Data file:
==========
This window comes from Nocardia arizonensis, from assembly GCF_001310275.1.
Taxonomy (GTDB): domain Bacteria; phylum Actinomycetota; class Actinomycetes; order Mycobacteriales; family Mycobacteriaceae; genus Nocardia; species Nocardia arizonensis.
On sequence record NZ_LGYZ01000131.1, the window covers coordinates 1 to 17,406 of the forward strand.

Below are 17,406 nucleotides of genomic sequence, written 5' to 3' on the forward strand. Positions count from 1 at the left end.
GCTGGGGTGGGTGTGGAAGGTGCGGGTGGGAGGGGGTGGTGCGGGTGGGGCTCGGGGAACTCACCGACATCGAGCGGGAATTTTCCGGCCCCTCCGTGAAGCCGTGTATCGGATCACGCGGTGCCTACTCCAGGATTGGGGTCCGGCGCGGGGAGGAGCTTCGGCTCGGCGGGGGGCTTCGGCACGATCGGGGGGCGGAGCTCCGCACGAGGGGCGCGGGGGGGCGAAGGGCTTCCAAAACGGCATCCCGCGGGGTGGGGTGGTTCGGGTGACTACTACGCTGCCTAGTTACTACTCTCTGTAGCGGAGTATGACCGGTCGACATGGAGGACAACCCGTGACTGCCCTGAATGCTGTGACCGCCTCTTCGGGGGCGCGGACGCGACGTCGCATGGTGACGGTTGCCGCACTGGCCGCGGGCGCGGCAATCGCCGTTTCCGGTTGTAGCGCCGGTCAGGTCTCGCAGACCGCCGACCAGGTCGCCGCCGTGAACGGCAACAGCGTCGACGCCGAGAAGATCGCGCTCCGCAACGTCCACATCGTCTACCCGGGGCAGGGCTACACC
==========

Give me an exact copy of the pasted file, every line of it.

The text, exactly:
This window comes from Nocardia arizonensis, from assembly GCF_001310275.1.
Taxonomy (GTDB): domain Bacteria; phylum Actinomycetota; class Actinomycetes; order Mycobacteriales; family Mycobacteriaceae; genus Nocardia; species Nocardia arizonensis.
On sequence record NZ_LGYZ01000131.1, the window covers coordinates 1 to 17,406 of the forward strand.

Below are 17,406 nucleotides of genomic sequence, written 5' to 3' on the forward strand. Positions count from 1 at the left end.
GCTGGGGTGGGTGTGGAAGGTGCGGGTGGGAGGGGGTGGTGCGGGTGGGGCTCGGGGAACTCACCGACATCGAGCGGGAATTTTCCGGCCCCTCCGTGAAGCCGTGTATCGGATCACGCGGTGCCTACTCCAGGATTGGGGTCCGGCGCGGGGAGGAGCTTCGGCTCGGCGGGGGGCTTCGGCACGATCGGGGGGCGGAGCTCCGCACGAGGGGCGCGGGGGGGCGAAGGGCTTCCAAAACGGCATCCCGCGGGGTGGGGTGGTTCGGGTGACTACTACGCTGCCTAGTTACTACTCTCTGTAGCGGAGTATGACCGGTCGACATGGAGGACAACCCGTGACTGCCCTGAATGCTGTGACCGCCTCTTCGGGGGCGCGGACGCGACGTCGCATGGTGACGGTTGCCGCACTGGCCGCGGGCGCGGCAATCGCCGTTTCCGGTTGTAGCGCCGGTCAGGTCTCGCAGACCGCCGACCAGGTCGCCGCCGTGAACGGCAACAGCGTCGACGCCGAGAAGATCGCGCTCCGCAACGTCCACATCGTCTACCCGGGGCAGGGCTACACC